America Invents Act (AIA) Update Including First-Inventor-To-File

By Janet Gongola (Associate Commissioner for Patent Examination Policy, Patent Reform Coordinator); Presented by Mary Till (Legal Advisor, Office of Patent Legal Administration)

Ms. Till provided an overview of AIA provisions that will become effective next month, including provisions for first-inventor-to-file, fee setting, and micro entity status.  She stated that comments submitted in response to the USPTO proposed examination guidelines for implementing the first-inventor-to-file provisions (published in July 2012) had been considered.  The final rules and examination guidelines have since published.  See 78 FR 11023-11059 (February 14, 2013) and 78 FR 11059-11088 (February 14, 2013).  The AIA Technical Corrections Legislation was also briefly discussed.  Resources are available for assistance with complying with changes under the AIA, including dedicated staff that may be contacted by phone or email (see end of presentation for contact information).

Open Round Table Discussion

Panelists:  Don Hajec (Director, TC 3700), Jerry Lorengo (Director, TC 1600), Angela Sykes (Director, TC 3700); Mary Till (Legal Advisor, Office of Patent Legal Administration); Wanda Walker (Director, TC 1600); Andrew Wang (Director, TC 3700)

The Round Table Discussion included a lively discussion of various topics, including first action interviews, the RCE backlog and delay in consideration, additional questions about the subject matter eligibility guidelines, efforts to improve communication between examiners and practitioners, compact prosecution goals, and the AIA rule changes regarding third party submissions.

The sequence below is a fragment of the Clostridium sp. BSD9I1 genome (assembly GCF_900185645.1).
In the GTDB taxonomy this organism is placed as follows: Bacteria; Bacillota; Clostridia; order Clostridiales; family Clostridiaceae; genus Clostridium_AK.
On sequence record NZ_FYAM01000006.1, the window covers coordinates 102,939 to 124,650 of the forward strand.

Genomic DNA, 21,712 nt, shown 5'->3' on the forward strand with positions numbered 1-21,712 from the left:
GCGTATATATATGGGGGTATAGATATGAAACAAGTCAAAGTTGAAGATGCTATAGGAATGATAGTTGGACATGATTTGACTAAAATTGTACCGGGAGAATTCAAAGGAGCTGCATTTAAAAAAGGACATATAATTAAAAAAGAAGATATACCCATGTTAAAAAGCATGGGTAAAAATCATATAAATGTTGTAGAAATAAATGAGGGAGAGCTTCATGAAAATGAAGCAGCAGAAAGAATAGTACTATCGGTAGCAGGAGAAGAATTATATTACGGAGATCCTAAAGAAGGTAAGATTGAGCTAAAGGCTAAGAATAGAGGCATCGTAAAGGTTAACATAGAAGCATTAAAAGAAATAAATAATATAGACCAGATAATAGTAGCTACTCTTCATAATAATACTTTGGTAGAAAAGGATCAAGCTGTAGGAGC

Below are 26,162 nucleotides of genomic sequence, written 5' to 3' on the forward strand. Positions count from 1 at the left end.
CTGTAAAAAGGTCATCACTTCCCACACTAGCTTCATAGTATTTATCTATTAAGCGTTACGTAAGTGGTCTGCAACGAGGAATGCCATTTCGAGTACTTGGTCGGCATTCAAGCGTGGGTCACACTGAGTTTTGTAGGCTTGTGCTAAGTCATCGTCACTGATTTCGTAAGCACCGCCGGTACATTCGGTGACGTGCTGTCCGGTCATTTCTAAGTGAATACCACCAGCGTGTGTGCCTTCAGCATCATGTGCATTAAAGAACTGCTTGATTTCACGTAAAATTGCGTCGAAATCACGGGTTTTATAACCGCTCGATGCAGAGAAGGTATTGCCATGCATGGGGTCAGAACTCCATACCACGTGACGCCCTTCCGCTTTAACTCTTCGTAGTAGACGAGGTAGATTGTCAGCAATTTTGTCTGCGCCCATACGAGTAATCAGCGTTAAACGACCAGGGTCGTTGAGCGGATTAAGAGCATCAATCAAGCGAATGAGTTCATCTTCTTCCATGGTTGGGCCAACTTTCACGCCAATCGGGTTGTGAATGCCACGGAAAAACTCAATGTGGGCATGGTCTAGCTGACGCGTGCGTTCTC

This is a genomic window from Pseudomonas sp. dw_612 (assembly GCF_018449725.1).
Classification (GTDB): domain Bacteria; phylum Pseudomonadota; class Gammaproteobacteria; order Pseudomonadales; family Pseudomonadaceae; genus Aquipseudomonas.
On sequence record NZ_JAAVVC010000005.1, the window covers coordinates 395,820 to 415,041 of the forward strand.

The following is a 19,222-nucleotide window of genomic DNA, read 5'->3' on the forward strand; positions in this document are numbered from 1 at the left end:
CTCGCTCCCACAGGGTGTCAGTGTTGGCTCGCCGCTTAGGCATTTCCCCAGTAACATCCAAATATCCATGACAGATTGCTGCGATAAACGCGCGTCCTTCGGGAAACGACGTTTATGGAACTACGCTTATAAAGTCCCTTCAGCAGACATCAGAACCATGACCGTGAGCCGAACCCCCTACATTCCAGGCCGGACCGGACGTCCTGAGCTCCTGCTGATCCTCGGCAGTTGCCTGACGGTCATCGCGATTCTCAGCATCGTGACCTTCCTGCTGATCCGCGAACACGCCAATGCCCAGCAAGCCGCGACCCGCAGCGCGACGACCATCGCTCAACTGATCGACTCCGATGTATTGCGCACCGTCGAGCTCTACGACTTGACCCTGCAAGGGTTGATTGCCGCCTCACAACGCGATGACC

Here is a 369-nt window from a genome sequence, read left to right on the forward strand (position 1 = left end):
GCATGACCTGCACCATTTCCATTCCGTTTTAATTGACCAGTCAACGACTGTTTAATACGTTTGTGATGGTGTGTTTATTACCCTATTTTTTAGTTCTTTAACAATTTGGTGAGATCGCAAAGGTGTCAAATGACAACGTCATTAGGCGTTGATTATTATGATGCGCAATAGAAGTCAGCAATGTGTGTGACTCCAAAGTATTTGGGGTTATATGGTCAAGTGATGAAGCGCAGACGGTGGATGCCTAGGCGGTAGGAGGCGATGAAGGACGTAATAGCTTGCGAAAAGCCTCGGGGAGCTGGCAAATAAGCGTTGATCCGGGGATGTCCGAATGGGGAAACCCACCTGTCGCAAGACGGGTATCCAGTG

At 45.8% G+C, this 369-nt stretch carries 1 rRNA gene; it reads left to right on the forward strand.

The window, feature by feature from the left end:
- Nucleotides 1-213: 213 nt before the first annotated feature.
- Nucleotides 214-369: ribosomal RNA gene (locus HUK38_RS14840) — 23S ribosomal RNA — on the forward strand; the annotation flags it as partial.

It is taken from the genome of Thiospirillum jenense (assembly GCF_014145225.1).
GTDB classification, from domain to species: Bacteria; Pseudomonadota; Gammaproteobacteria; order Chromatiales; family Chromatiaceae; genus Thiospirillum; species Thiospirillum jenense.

Next Meeting – June 5

The next scheduled meeting will be Tuesday, 5 June 2013.  Please refer to  for the schedule announcement and agenda. 

If there are any issues or topics that you wish to hear, please share your ideas with the Customer Partnership Team: Bennett Celsa (QAS TC 1600); Sue Lie (SPE AU 1616); Karlheinz Skowronek (SPE AU 1654); Cecilia Tsang (571-272-0562 or; Brian Casler (SPE TC 3700); Linda Dvorak (SPE AU 3739); Tom Hughes (SPE 3731); Kevin Sirmons (SPE AU 3767); or to


If you have any questions regarding the content of this summary, or would like further details of the live discussion, you are welcome to email the Biotech Committee/USPTO Relations Subcommittee co-chairs, Julie Meigs and Suzannah Sundby.

NEW! Regional Subcommittees

The Biotech Committee is organizing regional subcommittees that will host events throughout the United States (and abroad).  The first regional subcommittee to be formed is the Maryland/DC/Virginia Events Subcommittee.  Keep an eye out for additional regional subcommittees forming in your area, or volunteer to organize a regional subcommittee by emailing Jim Kelley (

MD/DC/VA Events Subcommittee

For its first event, the AIPLA Biotechnology Committee MD/DC/VA Events group met for food and drink at an exquisite restaurant in Rockville, Maryland, about ten miles from Washington, DC.   The restaurant is styled after the great camps of the Adirondack Mountains that were constructed in the latter half of the nineteenth century.  The event lasted about two hours, and lively conversation allowed members to get to know one another; a good time was had by all.  The AIPLA Biotechnology Committee MD/DC/VA Events group encourages committee members in the greater Washington, DC metropolitan area to join the group by visiting look forward to seeing you at our next event.